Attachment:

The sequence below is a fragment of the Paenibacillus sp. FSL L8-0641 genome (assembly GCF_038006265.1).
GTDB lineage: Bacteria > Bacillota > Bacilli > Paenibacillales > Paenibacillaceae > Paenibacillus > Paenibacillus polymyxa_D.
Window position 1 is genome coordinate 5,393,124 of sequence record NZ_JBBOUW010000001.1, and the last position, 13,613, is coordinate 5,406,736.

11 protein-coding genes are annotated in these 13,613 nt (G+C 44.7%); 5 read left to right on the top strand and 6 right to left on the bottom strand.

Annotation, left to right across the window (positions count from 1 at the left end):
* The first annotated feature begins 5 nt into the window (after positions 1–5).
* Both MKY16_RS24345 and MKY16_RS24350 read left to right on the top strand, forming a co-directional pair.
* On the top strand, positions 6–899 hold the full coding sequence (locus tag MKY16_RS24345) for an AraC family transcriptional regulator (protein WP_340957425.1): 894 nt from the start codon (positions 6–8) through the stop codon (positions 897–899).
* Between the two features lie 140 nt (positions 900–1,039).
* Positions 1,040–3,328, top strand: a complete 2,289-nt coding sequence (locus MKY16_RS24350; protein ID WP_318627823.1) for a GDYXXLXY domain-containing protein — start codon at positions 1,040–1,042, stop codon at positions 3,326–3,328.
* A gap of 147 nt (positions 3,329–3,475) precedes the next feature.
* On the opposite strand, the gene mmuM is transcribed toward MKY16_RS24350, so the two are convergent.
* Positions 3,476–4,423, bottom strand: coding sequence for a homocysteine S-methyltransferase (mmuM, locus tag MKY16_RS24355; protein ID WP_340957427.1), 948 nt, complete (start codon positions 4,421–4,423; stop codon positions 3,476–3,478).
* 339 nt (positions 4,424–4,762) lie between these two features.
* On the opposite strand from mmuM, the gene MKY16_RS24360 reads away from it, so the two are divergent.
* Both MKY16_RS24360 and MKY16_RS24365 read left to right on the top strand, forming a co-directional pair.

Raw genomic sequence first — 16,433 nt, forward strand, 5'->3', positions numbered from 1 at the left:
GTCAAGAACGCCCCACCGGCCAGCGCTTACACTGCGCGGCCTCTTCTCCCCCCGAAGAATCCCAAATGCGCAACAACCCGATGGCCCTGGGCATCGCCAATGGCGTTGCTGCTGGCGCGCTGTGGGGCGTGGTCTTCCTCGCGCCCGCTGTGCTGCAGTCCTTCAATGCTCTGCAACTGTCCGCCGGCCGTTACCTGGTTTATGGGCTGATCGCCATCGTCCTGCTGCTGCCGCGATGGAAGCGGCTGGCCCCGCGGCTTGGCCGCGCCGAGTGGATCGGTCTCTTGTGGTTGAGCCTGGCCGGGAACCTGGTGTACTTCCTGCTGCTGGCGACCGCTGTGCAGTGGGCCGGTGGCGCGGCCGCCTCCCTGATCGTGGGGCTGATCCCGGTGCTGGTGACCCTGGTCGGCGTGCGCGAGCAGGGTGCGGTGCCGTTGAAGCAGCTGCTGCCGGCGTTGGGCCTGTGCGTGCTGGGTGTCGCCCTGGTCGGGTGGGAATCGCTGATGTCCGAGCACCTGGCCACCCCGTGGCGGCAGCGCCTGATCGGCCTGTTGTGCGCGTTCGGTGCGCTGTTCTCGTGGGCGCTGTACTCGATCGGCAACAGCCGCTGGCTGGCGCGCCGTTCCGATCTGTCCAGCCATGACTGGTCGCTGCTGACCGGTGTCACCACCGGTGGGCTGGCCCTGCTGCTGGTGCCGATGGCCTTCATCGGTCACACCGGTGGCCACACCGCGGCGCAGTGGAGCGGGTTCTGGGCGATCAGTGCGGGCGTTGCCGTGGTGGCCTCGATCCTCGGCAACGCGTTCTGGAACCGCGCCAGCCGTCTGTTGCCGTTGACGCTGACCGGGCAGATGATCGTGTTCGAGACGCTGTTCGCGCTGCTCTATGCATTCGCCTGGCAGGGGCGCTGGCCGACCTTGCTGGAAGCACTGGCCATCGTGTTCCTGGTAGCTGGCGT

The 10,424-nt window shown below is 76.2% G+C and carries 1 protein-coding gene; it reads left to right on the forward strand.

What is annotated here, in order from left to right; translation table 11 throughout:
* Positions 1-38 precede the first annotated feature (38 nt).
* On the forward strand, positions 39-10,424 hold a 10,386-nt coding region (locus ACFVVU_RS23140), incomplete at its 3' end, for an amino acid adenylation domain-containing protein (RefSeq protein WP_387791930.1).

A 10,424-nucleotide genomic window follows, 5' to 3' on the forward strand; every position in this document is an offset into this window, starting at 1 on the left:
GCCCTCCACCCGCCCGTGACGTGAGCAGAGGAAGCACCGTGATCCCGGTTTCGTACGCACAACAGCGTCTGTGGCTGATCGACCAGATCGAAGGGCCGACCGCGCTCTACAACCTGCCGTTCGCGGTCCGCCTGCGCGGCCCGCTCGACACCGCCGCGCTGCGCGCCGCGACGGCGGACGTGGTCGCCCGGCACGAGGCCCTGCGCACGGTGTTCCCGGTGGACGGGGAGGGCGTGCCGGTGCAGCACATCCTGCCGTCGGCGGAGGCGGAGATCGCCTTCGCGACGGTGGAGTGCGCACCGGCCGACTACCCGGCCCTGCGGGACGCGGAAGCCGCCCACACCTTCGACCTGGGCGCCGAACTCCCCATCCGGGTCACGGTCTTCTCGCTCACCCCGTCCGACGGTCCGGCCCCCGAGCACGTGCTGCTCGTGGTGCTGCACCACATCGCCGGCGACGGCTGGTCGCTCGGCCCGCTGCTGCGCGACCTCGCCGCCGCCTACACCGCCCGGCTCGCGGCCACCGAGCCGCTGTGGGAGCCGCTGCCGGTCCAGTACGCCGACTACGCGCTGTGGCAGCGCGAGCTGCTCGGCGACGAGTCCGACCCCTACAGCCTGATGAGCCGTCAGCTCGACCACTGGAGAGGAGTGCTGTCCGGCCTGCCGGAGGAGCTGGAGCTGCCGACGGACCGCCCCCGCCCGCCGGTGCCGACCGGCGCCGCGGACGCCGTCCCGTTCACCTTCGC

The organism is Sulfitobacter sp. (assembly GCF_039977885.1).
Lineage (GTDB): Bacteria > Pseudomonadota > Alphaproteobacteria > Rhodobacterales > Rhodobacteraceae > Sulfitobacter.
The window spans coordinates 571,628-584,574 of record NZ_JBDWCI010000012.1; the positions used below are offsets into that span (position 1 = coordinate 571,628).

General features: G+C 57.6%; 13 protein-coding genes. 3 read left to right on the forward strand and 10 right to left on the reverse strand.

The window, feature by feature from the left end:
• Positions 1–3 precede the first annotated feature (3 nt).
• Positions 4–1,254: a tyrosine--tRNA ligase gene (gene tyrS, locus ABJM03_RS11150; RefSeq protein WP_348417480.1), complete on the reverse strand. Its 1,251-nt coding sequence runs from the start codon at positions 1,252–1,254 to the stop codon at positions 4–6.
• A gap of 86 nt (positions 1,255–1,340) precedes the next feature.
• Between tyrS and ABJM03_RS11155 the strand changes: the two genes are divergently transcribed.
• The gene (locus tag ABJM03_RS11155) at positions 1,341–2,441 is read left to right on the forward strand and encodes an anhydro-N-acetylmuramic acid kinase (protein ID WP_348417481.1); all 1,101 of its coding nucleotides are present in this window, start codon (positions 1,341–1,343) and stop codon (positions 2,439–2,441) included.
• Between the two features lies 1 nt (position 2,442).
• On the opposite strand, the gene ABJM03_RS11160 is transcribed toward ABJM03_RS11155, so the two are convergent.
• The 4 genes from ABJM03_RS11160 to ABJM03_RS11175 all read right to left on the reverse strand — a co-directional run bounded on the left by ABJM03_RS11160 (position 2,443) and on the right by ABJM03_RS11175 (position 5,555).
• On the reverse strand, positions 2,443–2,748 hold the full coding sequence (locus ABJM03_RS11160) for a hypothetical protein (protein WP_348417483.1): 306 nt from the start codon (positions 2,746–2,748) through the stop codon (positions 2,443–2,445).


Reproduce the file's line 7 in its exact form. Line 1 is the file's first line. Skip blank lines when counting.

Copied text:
* Both MKY16_RS24345 and MKY16_RS24350 read left to right on the top strand, forming a co-directional pair.